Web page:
30-Day Paganism Meme: Day 3, Beliefs – Deities

I’m at a bit of a loss on this.

Why didn’t I change this one?

See, I’ve been putting this one off because I’m not sure how to essay this.

The simplest and most bleeding obvious would be to explain that I believe in multiple deities and multiple tribal pantheons, but that’s pretty obvious from previous posts. I guess I could extrapolate on that….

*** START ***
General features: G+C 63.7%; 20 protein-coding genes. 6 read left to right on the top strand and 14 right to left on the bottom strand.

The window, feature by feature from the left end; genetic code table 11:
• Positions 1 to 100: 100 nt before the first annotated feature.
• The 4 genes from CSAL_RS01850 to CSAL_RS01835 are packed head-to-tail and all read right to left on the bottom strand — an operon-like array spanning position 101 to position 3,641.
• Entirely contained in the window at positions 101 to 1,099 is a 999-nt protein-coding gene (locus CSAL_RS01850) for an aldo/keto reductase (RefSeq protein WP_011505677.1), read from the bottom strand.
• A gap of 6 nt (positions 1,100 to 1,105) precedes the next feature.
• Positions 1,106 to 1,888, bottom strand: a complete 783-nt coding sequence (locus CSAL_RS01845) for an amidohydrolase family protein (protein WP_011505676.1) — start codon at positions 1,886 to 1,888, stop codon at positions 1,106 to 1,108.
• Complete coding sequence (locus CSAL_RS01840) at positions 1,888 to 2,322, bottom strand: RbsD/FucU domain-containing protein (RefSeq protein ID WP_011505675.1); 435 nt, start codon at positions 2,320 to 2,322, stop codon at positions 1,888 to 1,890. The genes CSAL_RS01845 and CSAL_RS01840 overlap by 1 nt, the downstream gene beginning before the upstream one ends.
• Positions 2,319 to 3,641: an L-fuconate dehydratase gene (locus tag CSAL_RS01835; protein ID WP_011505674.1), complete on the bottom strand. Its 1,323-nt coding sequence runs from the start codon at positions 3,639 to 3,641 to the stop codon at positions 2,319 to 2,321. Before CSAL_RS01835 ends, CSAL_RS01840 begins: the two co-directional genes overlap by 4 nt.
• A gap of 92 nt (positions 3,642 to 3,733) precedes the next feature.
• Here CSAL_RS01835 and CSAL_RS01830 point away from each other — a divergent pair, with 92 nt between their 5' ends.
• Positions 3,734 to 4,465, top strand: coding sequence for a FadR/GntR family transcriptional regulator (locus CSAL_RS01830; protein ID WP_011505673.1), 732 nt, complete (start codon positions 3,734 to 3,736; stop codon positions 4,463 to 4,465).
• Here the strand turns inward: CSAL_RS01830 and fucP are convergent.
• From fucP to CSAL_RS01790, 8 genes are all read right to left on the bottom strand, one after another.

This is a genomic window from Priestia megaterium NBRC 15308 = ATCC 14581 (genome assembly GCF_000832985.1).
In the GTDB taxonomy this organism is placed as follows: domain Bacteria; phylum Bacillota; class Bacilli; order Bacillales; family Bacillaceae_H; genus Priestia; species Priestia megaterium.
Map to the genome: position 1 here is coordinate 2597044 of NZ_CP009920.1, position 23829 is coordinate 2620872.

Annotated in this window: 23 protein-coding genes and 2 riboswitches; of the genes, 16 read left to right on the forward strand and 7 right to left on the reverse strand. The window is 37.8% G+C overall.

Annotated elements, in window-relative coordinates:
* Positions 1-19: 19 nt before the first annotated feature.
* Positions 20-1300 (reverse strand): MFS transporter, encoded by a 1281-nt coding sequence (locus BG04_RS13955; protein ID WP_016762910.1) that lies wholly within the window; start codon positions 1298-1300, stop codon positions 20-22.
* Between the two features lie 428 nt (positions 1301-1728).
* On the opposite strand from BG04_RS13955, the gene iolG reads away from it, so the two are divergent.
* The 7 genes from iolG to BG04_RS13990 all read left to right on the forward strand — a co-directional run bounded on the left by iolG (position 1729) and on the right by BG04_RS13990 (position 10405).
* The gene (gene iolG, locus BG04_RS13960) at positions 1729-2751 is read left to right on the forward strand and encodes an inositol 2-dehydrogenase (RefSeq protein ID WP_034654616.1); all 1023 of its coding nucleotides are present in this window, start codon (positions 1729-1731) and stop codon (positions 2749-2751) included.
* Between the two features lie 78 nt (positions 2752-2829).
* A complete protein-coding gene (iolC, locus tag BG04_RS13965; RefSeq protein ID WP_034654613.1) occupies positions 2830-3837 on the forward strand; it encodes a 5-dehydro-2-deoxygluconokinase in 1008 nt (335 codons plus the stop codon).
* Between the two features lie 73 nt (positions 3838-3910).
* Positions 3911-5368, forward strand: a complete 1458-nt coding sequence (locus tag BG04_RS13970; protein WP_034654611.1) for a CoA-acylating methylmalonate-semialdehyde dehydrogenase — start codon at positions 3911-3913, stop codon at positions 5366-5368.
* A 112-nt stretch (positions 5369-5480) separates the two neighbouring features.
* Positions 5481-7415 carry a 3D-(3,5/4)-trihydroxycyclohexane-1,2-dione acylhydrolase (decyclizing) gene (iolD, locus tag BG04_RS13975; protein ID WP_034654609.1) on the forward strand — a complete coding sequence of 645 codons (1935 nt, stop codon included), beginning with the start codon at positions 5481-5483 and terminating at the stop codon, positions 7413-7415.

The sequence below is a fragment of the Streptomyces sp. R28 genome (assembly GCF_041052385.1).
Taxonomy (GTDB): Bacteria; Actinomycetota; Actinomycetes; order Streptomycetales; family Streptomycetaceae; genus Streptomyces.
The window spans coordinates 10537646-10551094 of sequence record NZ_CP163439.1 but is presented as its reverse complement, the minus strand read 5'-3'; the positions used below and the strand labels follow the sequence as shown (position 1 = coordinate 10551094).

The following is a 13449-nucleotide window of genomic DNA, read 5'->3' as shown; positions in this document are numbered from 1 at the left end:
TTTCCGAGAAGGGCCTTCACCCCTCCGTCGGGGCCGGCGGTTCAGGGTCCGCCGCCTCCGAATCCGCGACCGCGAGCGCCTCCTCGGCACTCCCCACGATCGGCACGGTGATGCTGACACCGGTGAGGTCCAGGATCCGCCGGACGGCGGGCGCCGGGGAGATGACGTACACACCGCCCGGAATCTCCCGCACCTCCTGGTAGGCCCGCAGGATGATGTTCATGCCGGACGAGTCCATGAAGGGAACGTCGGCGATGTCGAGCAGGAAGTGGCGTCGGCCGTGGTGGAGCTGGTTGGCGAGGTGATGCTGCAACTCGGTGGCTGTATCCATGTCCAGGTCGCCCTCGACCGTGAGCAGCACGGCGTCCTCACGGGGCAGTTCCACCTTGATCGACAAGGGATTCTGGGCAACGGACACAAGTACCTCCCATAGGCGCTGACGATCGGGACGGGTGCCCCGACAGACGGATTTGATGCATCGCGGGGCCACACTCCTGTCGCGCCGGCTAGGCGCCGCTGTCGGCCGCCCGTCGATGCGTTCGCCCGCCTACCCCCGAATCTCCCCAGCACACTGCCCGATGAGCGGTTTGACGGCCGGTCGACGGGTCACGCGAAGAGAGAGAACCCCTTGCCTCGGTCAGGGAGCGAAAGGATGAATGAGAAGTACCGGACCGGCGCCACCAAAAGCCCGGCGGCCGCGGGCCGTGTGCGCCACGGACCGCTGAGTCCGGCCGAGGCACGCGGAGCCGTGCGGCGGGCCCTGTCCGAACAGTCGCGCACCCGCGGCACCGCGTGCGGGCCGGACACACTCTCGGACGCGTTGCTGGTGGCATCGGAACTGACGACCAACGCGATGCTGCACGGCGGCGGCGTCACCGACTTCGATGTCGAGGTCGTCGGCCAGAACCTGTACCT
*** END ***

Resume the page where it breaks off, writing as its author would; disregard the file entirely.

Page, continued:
See, when I first started looking into Celtic mythology, I first tried to think of ways to compare them to Hellenic deities — and that was full of fail on my part. First off, there is no one Celtic mythology; you can say that there are two main Celtic mythologies, Gaelic (Irish, Scottish, and Manx tribes) and British (Welsh, Cornish, and Briton tribes), though some would argue that the Gauls were Celts, as well, and then there are some deities that seem quite apparently Pan-Celtic, even moreso than certain Hellenic deities, but if you ask around, there are still distinct tribal names, even if the differences between names seems minute to a non-speaker. Trying to put Celtic deities in a Hellenic model is asking for headache. Some are easy, like Aerten/Aeron (Welsh/Cornish Goddess of Fate) is easy to correlate to the Hellenic Tykhe, in domain if not narrative mythos. Then you get to Brighd/Banfile, and She’s the Goddess of both the hearth and of martial arts, of fertility, and of “all feminine arts and crafts” — which Hellenic Goddess is she most like? Athene? Hestia? Hera? Ask five different people, I doubt you’ll get the same answer from every single one of them. Lugh/Llaw Gyffes is another one like Banfile — He’s got sun and light, and that’s easy to sync up to Apollon, but He’s also a “god of many skills”, which just screams “Hermes” to me (indeed, the Romans likened Him to Mercury), and He’s a god of metallurgy, which brings to mind Hephaistos; he’s also considered chief of the Tuatha de Dannan in the Irish cycles, which is an easy similarity to Zeus. This is where certain brands of syncretism and / or “soft polytheism” fail me; the important thing to remember about polytheism is the “poly-“, the many — really, it’s far too easy to look at a deity worshipped by another culture and pick some of that deity’s aspects, but not truly learn about all of them (much less get up-close-n-personal with said God/dess) and say, “oh yeah, your deity A is like our Deity Z”. Maybe this gave some common worshippers among the ancients a neat little frame-work to have at least some peace with their neighbours, and maybe it gave the “Educated” Elite of Hellas (who pretty much dominated the philosophy scene) some kind of ego-stroke to believe that it was truly their Gods who were worshipped everywhere, and the Hellenic form is the purest of these deities — and hey, by hand-picking a few of Brighd’s traits and assigning them to the notion that “Brighd is Minerva and/or Athene”, it creates the illusion of knowing about your neighbour’s culture without actually troubling yourself with getting down with them and really and truly learning about their culture.